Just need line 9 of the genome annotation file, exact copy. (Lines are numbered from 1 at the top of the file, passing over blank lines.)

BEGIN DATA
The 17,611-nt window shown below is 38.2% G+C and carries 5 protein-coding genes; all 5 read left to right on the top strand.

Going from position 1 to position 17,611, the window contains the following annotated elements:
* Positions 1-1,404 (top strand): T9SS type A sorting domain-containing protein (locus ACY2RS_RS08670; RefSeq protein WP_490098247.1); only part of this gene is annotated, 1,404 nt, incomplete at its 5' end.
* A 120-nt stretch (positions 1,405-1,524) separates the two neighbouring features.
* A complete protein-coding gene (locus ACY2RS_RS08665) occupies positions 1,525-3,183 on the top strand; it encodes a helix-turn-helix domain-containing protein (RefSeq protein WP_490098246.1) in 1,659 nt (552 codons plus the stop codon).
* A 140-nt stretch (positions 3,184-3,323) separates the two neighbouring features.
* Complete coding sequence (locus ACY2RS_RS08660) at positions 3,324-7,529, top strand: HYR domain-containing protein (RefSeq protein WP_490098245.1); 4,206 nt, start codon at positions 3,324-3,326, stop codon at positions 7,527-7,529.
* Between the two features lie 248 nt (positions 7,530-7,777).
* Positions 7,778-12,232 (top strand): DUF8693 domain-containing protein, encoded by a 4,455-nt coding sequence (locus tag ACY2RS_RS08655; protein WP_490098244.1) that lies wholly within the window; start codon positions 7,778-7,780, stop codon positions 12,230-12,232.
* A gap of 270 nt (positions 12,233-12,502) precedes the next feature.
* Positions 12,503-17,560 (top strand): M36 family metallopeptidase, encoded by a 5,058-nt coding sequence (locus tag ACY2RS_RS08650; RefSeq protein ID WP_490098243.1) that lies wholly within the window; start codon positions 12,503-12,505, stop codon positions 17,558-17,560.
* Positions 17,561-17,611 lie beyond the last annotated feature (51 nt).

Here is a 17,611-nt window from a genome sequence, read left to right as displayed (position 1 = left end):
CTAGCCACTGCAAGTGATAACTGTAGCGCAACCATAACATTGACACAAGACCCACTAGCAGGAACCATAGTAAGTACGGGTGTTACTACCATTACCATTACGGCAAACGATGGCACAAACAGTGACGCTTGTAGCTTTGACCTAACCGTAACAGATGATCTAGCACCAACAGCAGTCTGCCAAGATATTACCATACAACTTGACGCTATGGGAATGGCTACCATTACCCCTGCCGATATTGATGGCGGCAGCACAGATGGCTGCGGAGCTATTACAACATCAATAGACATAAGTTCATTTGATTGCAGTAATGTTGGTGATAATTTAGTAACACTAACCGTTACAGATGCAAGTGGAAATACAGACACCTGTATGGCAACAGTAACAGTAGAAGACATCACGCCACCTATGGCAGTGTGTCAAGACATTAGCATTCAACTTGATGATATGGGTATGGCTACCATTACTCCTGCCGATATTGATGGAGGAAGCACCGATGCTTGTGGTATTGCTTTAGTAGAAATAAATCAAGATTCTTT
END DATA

* Positions 7,778-12,232 (top strand): DUF8693 domain-containing protein, encoded by a 4,455-nt coding sequence (locus tag ACY2RS_RS08655; protein WP_490098244.1) that lies wholly within the window; start codon positions 7,778-7,780, stop codon positions 12,230-12,232.